Supercomputing has swept rapidly from the far edges of science to the heart of our everyday lives.
And propelling it forward — bringing it into the mobile phone already in your pocket and the car in your driveway — is GPU acceleration, NVIDIA CEO Jen-Hsun Huang told a packed house at a rollicking event kicking off this week’s SC15 annual supercomputing show in Austin, Texas. The event draws 10,000 researchers, national lab directors and others from around the world.
“Supercomputing technology is in the process of extending well beyond supercomputing itself,” Huang said, dressed in his trademark black leather jacket, speaking to a largely standing crowd. “These advancements are in the process of revolutionizing consumer applications, cloud services, the auto industry and autonomous machines.”
He described the GPU as the next processor to reach near-ubiquity in supercomputing — much as Intel’s Xeon architecture has over the past decade. Its growing prevalence, working in tandem with a CPU, will draw growing momentum and create the new standard for supercomputing.
“A lot is about to change. Whether Moore’s Law slows or ends, it’s irrelevant. It’s very clear we need a new path forward,” he said.
That new path is propelled by GPU acceleration, he argued. Already, more than 100 of the world’s fastest high-performance computing systems use accelerators, according to today’s list of the Top 500 supercomputers.
Better than two-thirds of those accelerators are NVIDIA Tesla GPUs, a figure growing nearly 50 percent annually. And that’s just the start.
In a sign of what’s to come, he noted that GPU acceleration figures in several of the most powerful next-gen supercomputers that have been announced. Examples are the U.S. Energy Department’s new systems for Oak Ridge and Livermore National Labs — expected to be the world’s fastest when they come online in 2017 — as well as in IBM Watson, which IBM announced yesterday will use GPUs to achieve speedups of up to 10x.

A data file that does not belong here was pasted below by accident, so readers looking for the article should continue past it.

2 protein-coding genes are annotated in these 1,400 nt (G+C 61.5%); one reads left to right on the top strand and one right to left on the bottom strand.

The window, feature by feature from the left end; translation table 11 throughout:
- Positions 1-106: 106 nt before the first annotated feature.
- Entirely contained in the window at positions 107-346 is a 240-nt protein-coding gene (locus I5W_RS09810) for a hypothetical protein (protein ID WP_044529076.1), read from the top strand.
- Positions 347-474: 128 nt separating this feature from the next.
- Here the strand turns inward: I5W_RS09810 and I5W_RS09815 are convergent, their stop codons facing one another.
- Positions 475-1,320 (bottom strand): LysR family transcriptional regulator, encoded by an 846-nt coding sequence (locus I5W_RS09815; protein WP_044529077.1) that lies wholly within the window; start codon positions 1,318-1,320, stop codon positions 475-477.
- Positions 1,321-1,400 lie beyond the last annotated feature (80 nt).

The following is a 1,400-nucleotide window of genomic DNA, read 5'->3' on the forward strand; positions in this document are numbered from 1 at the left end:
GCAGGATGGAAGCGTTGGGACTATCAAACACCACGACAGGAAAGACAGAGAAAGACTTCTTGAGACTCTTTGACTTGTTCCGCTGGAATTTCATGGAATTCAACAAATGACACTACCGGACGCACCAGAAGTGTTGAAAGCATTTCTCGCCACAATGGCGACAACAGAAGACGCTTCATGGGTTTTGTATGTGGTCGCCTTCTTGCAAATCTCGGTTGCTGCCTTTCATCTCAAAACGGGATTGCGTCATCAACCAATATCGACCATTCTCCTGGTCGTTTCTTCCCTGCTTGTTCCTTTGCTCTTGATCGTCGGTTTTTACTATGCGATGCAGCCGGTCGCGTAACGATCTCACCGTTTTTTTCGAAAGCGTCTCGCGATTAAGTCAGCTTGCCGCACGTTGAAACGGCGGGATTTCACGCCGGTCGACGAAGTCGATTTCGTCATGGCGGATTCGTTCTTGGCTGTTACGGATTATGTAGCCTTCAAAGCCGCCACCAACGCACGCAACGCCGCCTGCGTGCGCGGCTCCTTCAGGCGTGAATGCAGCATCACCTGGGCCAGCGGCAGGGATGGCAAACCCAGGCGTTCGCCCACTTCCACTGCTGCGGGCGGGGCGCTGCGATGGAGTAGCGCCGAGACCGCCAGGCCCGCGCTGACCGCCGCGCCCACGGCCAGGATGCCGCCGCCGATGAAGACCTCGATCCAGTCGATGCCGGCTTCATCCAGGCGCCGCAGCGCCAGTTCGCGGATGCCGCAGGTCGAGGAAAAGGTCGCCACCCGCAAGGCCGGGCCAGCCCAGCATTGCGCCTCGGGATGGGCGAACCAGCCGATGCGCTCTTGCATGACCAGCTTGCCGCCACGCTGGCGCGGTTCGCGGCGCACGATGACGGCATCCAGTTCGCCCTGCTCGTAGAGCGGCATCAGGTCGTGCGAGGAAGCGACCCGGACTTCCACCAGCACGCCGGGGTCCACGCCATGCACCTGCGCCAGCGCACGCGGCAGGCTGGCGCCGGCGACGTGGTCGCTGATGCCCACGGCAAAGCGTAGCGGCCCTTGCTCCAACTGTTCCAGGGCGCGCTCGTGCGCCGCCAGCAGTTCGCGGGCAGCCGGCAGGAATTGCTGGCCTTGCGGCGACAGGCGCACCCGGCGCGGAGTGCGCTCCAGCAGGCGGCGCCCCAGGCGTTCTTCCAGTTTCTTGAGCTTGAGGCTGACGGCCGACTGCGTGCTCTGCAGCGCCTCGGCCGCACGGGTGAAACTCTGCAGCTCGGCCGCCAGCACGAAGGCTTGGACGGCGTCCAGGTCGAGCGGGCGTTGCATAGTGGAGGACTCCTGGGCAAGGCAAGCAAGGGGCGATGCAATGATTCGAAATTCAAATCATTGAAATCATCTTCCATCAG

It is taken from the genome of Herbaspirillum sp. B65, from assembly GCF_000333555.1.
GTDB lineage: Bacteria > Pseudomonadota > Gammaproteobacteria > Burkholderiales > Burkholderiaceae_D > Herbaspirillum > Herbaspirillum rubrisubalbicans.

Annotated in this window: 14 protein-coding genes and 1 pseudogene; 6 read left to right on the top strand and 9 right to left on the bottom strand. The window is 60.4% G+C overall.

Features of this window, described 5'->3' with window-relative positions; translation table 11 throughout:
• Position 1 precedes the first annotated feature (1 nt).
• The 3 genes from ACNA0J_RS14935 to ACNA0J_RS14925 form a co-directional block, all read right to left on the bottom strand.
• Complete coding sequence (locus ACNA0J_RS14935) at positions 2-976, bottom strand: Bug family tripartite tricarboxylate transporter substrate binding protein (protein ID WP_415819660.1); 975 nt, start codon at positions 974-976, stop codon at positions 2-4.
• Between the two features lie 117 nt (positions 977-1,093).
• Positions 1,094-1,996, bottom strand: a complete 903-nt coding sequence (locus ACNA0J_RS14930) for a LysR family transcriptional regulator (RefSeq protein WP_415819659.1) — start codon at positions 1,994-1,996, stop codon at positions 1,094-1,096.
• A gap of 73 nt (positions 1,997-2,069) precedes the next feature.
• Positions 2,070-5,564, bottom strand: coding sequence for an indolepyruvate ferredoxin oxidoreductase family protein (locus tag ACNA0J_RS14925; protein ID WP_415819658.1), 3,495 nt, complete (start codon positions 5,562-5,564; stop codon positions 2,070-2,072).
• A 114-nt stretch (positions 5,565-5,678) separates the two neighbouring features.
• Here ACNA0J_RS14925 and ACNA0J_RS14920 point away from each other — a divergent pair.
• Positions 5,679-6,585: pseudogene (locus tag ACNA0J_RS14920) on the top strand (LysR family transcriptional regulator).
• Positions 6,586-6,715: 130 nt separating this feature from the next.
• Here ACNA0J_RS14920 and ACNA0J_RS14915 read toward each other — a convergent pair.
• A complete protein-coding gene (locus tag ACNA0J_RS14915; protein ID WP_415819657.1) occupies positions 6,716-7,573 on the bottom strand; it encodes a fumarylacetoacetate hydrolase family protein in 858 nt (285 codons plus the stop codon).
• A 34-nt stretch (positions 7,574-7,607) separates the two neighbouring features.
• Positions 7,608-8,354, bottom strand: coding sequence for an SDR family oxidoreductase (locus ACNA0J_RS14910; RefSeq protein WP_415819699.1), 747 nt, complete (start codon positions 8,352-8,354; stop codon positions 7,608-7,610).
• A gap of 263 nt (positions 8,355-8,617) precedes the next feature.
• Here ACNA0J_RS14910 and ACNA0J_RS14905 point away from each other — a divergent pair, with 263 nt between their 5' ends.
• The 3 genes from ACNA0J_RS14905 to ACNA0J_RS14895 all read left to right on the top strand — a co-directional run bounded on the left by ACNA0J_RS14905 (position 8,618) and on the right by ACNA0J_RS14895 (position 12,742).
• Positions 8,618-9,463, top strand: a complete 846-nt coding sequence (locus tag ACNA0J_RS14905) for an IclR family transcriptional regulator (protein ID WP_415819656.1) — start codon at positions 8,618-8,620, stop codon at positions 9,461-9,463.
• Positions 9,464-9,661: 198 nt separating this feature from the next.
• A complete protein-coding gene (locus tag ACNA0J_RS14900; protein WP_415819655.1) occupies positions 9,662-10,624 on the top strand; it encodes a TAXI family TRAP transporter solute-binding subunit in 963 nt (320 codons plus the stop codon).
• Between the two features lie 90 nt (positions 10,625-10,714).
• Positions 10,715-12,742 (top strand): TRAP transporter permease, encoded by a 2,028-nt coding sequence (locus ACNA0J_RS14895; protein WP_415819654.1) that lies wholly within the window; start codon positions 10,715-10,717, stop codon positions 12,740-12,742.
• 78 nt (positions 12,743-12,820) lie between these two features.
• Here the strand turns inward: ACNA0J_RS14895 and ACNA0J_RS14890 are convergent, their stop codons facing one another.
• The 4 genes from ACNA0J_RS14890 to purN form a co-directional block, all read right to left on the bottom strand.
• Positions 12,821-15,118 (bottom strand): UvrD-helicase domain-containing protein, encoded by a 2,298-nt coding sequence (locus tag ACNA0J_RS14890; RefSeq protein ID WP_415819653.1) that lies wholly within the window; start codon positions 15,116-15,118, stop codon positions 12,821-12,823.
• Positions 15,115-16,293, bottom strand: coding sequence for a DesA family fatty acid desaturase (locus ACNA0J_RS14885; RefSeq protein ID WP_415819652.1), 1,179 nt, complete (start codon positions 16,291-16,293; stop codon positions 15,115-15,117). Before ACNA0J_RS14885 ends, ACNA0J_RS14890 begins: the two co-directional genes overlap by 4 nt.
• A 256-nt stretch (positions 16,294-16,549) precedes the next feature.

The rise of acceleration is benefiting from three key trends. First, the slowing of Moore’s Law, which holds that computer power doubles every 18 months. Second, hundreds of high-performance computing applications — including the vast majority of the most popular ones — are now GPU accelerated. And third, even modest investments in accelerators can result in big throughput improvements.
Another driving factor is the tremendous momentum behind machine learning — a key field of artificial intelligence by which computers teach themselves about the real world. Led by web-services giants, a first wave of machine learning applications has already arrived.
Voice-driven web searches, with near-perfect comprehension, have quickly become part of everyday life. As are Facebook’s facial-recognition capabilities, YouTube’s ability to offer click-to-buy features on videos and Google Photos’ powerful new features for customizing images.
“Machine learning is high performance computing’s first killer app for consumers,” Huang said. “Machine learning is in the process of going from the R&D stage into broad deployment.”
To further this trend, NVIDIA introduced last week its Tesla Hyperscale Acceleration line. A combination of hardware and software, it enables GPU-accelerated machine learning in massive data centers — both so they can train on massive datasets and deploy learnings from this work directly to benefit consumers.
Huang also used the talk to describe an array of new products NVIDIA has announced over the course of the year that drive supercomputing-fueled machine learning across a wide range of uses.
In addition to the Hyperscale Acceleration suite, these include the just-launched Jetson TX1 module that enables machine learning for portable devices like robots and drones. The NVIDIA DRIVE PX car computer that has 12 inputs for cameras, radar and lidar and enables work toward autonomous driving. The NVIDIA GeForce GTX TITAN X GPU, which enables machine learning on a PC. And the DIGITS DevBox, a machine learning appliance that can be plugged into a regular wall socket and includes all the hardware and software needed to get right to work applying deep learning.
Following Huang on stage, Ian Buck, who runs NVIDIA’s Accelerated Computing business, gave an update on Tesla’s capabilities in simulation and visualization, in addition to machine learning. He cited a broad range of fields turning to GPU acceleration, among them weather prediction. He noted that in recent months, major national weather supercomputers have turned to GPUs to create more precise predictions that can save thousands of lives in anticipation of disasters. NVIDIA is showing these and other applications in our booth at Supercomputing 2015 in Austin through Thursday.